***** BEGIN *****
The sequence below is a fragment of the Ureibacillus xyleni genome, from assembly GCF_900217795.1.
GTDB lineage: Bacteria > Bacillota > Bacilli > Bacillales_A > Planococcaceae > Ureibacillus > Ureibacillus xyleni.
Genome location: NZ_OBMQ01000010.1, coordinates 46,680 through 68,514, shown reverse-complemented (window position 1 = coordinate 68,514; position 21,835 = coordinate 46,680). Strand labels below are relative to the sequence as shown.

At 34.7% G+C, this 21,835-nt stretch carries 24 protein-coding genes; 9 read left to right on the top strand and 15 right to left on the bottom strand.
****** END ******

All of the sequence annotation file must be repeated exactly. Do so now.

The sequence below is a fragment of the Ureibacillus xyleni genome, from assembly GCF_900217795.1.
GTDB lineage: Bacteria > Bacillota > Bacilli > Bacillales_A > Planococcaceae > Ureibacillus > Ureibacillus xyleni.
Genome location: NZ_OBMQ01000010.1, coordinates 46,680 through 68,514, shown reverse-complemented (window position 1 = coordinate 68,514; position 21,835 = coordinate 46,680). Strand labels below are relative to the sequence as shown.

At 34.7% G+C, this 21,835-nt stretch carries 24 protein-coding genes; 9 read left to right on the top strand and 15 right to left on the bottom strand.